The Ainu once lived on all four major Japanese islands, but over the centuries they were pushed northwards by the Japanese people. At first, the Japanese people and the Ainu living in the north were equals in a trade relationship. Eventually the Japanese started to dominate the relationship, and soon established large settlements on the outskirts of Ainu territory. As the Japanese moved north and took control of their traditional lands, the Ainu often acceded, but there was occasional resistance, such as the wars of 1457, 1669, and 1789, all of which were lost by the Ainu. (Notable Ainu revolts include Shakushain's Revolt and the Menashi-Kunashir Battle.) During the Meiji period, Japanese policies became increasingly aimed at assimilating the Ainu, outlawing their language and restricting them to farming on government-provided plots. Ainu were also made near-slaves in the Japanese fishing industry. The name of the island of Hokkaido, which had been called Ezo or Ezo-chi during the Edo period was changed to “Hokkaido” during the Meiji Restoration as part of a program to "unify" the Japanese national character under the aegis of the Emperor and diminish the local identity and autonomy of the different regions of Japan. During the Meiji period, the Ainu were given the status of “former aboriginals” but continued to suffer official discrimination for some time.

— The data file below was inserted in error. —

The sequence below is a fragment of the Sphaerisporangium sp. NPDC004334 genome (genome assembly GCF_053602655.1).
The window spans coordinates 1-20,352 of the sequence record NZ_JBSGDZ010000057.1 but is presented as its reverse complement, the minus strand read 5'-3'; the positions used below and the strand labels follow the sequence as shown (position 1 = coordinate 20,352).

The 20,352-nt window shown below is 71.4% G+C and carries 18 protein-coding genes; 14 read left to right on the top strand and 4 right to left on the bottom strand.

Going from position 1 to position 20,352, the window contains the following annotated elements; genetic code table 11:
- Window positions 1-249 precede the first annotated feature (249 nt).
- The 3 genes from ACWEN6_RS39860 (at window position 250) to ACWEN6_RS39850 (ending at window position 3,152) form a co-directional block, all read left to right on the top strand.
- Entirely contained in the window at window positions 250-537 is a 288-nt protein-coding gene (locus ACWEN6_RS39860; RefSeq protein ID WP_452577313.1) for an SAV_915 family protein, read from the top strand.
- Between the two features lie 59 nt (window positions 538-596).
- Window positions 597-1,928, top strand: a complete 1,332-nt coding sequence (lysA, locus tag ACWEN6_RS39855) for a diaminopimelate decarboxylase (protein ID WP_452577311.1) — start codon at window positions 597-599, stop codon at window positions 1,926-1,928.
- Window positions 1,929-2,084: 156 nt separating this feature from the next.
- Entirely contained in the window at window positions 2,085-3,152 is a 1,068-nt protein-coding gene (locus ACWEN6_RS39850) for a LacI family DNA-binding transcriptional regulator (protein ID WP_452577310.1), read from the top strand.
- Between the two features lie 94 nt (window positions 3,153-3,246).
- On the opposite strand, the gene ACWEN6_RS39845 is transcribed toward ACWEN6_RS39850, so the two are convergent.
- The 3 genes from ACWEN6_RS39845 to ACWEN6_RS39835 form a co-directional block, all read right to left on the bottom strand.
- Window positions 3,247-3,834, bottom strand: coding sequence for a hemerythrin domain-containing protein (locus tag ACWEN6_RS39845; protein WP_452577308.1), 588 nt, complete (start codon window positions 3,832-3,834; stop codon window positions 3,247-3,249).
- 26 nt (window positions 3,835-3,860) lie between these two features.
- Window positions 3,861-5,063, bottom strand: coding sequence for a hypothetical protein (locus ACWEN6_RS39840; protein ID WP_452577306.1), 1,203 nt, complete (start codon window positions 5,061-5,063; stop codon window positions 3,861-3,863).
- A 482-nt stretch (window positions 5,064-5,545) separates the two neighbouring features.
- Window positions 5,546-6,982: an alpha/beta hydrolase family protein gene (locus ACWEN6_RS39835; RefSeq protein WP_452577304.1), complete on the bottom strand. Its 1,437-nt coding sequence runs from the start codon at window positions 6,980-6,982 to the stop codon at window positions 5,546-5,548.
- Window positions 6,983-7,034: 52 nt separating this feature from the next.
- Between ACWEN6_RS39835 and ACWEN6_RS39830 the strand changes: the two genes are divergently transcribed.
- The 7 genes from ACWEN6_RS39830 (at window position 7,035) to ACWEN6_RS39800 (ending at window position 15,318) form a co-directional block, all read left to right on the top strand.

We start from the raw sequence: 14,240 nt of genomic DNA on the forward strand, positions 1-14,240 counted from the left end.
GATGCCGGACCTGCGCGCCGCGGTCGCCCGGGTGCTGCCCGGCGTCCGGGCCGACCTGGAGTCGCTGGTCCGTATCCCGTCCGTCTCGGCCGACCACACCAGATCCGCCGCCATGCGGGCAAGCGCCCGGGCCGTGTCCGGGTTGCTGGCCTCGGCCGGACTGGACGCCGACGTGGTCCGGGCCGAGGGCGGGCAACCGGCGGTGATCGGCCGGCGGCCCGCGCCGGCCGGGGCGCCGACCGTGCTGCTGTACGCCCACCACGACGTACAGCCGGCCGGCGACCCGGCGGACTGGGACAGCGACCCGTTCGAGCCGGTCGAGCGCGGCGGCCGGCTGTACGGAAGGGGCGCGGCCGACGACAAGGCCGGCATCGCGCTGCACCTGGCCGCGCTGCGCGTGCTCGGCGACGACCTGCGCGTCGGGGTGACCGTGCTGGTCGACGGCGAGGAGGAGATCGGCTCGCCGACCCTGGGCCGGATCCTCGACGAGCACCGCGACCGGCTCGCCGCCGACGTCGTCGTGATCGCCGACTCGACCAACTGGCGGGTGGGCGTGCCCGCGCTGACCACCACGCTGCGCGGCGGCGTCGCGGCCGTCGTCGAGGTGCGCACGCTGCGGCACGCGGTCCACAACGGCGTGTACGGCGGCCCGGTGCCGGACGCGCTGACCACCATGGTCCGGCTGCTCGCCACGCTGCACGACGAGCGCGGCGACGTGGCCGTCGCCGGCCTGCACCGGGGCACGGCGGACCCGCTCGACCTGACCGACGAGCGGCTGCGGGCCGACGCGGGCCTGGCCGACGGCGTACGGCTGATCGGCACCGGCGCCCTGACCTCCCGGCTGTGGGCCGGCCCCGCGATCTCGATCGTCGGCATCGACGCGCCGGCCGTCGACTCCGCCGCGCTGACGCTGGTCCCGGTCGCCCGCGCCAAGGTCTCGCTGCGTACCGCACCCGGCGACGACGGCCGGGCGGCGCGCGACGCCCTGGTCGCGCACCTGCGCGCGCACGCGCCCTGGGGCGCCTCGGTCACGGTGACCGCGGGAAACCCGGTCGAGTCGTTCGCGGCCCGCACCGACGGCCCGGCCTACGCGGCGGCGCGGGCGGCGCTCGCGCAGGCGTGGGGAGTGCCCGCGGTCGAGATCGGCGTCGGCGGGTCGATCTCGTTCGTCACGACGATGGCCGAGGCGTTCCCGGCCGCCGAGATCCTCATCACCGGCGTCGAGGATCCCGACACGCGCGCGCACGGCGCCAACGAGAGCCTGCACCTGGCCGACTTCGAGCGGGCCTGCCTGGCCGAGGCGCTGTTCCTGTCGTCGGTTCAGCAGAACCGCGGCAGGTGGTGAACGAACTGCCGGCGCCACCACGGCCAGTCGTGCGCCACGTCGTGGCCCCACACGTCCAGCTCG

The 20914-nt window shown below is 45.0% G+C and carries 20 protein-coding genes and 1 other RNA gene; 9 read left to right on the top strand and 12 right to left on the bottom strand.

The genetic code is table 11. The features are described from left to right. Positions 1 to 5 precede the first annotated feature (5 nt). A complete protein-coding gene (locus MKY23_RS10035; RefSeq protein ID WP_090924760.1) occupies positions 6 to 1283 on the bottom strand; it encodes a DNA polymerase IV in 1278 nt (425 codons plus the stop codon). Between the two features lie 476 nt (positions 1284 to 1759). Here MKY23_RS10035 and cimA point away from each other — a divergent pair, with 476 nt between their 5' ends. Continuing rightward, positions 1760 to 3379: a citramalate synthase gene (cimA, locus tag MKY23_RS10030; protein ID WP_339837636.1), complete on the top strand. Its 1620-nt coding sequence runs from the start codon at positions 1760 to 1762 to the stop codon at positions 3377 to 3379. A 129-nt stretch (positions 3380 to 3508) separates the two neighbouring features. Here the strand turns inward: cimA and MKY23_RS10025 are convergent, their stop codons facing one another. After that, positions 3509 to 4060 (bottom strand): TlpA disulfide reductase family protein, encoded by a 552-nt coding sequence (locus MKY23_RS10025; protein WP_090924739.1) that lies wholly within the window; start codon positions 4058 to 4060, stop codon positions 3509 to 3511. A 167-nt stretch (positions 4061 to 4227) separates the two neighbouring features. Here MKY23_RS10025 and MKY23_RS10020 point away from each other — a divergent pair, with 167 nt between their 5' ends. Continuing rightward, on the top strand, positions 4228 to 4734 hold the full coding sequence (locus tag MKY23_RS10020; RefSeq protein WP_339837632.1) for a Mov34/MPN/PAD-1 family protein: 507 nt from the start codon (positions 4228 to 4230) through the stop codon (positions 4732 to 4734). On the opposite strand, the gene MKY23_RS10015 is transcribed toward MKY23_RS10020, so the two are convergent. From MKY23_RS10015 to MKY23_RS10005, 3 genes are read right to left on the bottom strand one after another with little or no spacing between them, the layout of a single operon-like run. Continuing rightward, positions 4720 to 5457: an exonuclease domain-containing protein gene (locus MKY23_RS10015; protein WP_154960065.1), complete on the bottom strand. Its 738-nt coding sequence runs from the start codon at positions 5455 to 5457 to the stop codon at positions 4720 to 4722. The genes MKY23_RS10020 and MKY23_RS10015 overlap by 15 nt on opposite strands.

In the past, Ainu affairs were administered by hereditary chiefs, three in each village, and for administrative purposes the country was divided into three districts, Saru, Usu, and Ishikari. The district of Saru was in control of the other regions, though the relations between their respective inhabitants were not close and intermarriages were avoided. Judicial functions were not entrusted to the hereditary chiefs; an indefinite number of a community's members sat in judgment upon its criminals. Capital punishment did not exist, nor did the community resort to imprisonment; beating was considered a sufficient and final penalty. However, murder, was punished by cutting off the nose and ears or severing the tendons of the feet. As Japanese citizens, the Ainu are now governed by Japanese laws and judged by Japanese tribunals.